• Amazon releases Ring videos without consent. Should you care?

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    #2467006

    PUBLIC DEFENDER By Brian Livingston Giant retailer Amazon.com, the parent company of Ring video and audio doorbells and other devices, admits in a let
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    • #2467032

      An excellent article, particularly the information about alternatives to the ubiquitous ‘Ring’ video doorbells and how/why they differ.

      1 user thanked author for this post.
    • #2467035

      This article is exactly why I purchased the Eufy Video Doorbell!!  I live in a Senior Living Apartment now, but enjoyed my Eufy for about 3 years and found it lived up to everything they promised and with NO monthly fees!  I recommend it highly!

      1 user thanked author for this post.
    • #2467052

      This was a great article.  I don’t currently have a doorbell camera, and I’m not really sure how I feel about them.  But we do have Ring’s alarm system, which we’ve been very happy with.  One thing that jumped out at me was your quote about Ring Alarm’s Pro version, where you said “But the cost is an outrageous $20 per month per location.”  If you’re getting it just to store video locally, you’d have a fair point.  But that $20 per month (or $200 per year) is for their full-blown alarm monitoring service, which includes video storage from ALL your Ring cameras–doorbell and otherwise, and professional remote monitoring of your Ring Alarm (fire and burglar), in addition to the local storage option.  One of my pandemic projects was replacing our ADT alarm with Ring and once it was in I never looked back.  The $20 per month you’re quoting is more properly compared to ADT’s or Brinks’ or whoever’s $70 per month for monitoring.  $20 per month “just” to store videos locally is one thing, but in this case storing videos locally is just gravy included with another service–a service that is incredibly reasonable compared to the big-name competition.

      Thanks for another great article.  I always learn something from this newsletter!

    • #2467077

      Since I do not use Amazon for my security apps, I don’t have to worry about Ring. I am a Vivint user and very pleased with their service.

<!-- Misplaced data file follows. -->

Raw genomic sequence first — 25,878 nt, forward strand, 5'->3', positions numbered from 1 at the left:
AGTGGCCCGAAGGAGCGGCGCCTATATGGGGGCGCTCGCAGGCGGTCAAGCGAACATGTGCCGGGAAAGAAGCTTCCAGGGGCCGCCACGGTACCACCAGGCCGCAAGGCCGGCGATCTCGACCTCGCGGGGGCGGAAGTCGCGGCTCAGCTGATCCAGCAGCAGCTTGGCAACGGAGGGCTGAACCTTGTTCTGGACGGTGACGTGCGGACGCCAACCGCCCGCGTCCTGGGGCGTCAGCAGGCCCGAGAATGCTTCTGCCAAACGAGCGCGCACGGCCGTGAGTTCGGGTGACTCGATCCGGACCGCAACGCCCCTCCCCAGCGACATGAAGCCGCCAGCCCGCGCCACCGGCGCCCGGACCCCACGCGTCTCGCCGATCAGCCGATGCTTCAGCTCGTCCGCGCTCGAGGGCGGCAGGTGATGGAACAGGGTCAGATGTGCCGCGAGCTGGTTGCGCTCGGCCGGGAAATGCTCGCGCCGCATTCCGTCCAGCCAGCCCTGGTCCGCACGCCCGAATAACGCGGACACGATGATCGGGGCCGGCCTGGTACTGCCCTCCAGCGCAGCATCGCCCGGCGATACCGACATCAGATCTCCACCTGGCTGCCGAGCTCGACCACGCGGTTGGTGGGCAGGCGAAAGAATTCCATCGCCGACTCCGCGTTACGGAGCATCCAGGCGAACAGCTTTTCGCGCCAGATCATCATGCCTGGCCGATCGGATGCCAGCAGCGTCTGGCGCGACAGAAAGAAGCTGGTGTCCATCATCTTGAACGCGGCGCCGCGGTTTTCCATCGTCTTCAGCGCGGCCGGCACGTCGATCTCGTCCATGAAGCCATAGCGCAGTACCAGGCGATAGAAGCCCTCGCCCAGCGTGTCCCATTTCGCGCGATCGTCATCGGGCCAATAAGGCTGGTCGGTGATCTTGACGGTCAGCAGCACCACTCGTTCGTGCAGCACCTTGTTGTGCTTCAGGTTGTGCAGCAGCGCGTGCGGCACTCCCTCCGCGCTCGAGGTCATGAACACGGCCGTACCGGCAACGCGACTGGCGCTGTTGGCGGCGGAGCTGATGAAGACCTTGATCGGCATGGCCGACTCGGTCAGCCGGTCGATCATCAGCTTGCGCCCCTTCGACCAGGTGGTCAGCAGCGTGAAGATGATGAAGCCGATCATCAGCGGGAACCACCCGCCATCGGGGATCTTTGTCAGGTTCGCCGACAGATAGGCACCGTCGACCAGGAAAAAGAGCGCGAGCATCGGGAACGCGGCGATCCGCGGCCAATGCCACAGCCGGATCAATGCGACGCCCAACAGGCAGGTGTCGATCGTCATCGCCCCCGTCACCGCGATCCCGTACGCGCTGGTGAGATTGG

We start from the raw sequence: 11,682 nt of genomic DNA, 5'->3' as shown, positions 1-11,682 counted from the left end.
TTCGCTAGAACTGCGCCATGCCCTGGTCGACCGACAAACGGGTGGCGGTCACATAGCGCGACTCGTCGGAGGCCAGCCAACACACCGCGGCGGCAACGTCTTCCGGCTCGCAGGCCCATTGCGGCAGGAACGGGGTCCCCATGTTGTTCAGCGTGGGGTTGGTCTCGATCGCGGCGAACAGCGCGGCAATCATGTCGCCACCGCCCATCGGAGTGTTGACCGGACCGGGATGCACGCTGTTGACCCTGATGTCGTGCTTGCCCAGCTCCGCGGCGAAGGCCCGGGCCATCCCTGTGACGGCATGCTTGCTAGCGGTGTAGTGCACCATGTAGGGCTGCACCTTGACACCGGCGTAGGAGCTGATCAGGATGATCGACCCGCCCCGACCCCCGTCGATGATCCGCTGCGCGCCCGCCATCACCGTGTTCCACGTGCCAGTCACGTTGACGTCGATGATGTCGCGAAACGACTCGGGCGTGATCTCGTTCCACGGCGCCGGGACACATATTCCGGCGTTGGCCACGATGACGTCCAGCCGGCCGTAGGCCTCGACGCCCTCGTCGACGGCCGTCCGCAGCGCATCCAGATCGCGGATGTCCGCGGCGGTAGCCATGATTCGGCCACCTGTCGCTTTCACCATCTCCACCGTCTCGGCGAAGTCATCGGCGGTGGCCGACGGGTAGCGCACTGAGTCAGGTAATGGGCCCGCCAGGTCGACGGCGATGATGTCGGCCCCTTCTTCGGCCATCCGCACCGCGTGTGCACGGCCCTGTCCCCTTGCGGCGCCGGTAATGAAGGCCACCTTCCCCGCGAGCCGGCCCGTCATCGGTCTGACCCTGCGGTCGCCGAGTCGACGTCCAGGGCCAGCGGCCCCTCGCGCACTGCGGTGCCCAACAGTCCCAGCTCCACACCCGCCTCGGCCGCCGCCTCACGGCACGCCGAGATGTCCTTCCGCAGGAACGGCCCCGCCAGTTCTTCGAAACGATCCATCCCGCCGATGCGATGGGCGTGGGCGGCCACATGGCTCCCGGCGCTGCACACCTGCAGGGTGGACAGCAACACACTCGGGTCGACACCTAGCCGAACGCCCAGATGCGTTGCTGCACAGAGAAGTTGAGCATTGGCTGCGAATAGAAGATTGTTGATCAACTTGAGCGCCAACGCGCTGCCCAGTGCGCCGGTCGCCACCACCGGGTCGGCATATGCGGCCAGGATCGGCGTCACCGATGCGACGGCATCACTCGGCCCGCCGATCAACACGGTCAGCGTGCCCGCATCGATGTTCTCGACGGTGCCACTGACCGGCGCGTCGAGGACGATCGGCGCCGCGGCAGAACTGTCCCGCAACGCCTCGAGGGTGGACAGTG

• #2467193

      August 1, 2022

      About four years ago I installed two Ring wired security cameras at my house, one at the driveway and the other overlooking the deck. I had to purchase and install several of the cameras before finding two that worked. They worked reasonably well until about four months ago. I installed a new Deco mesh wifi system, replacing my ASUS router. (There was no problem with the ASUS router; I replaced it for better coverage throughout my house.) After changing wifi systems, I could not log on to either of the two Ring cameras.

      I finally gave up with the Ring systems. I purchased two Eufy Security Floodlight Cam 2 Pro cameras. Before installation I connected them to the Deco wifi system very easily. Both cameras worked in my home office. Today my electrician installed both cameras, replacing the old Ring cameras. As soon at the power to the Eufy cameras was connected, they started working.

      I have no intention of ever using a Ring product again.

      I read the Ask Woody emails as soon as I receive them, and save them in Thunderbird. They always have something essential or interesting. I miss Fred Langa’s column.

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    • #2467862

      I appreciate the research put into this article.  We’re a Ring+ household, with a combination of Ring and other products, some compatible, others not (with video et al captured locally).

      With multiple Alexa-based devices in our home, I figure we’re already under 24×7 surveillance, so the Ring devices don’t increase any particular paranoia I possess in that regard. 😉

      A warning, however, about the crime states in the article, which I believe are not relevant to the personal privacy/security theme, and are also are potentially misleading for at least some readers.

      Like politics, all crime is local.  Crime *is* on the upswing – in many localities.  There’s quite a difference between a town in, say, rural Idaho, and NYC.  National, state, and in the case of large ones, even county-based statistics don’t provide useful information for a homeowner or property owner in a given neighborhood of a given city.  You’ve got to be informed, and rational about, the situation where you live or own property.

      I also noted that many of the USAFacts data sets are only current through 2017, though some of the data sets extend farther.  Given the riots since 2020 (the violent ones, not the peaceful protests), we in or near major cities really need local crime data and recent trends to do useful analyses and make good decisions.  Sometimes that data is hard to get even from local authorities.

      In the wake of the George Floyd-related and other violence around that same time, we decided to take the conservative route and acted as if we need more security, not knowing if that was truly the case.  Hopefully when the data sets through 2021 are released we’ll find out we were being overly cautious — for our area, anyway.

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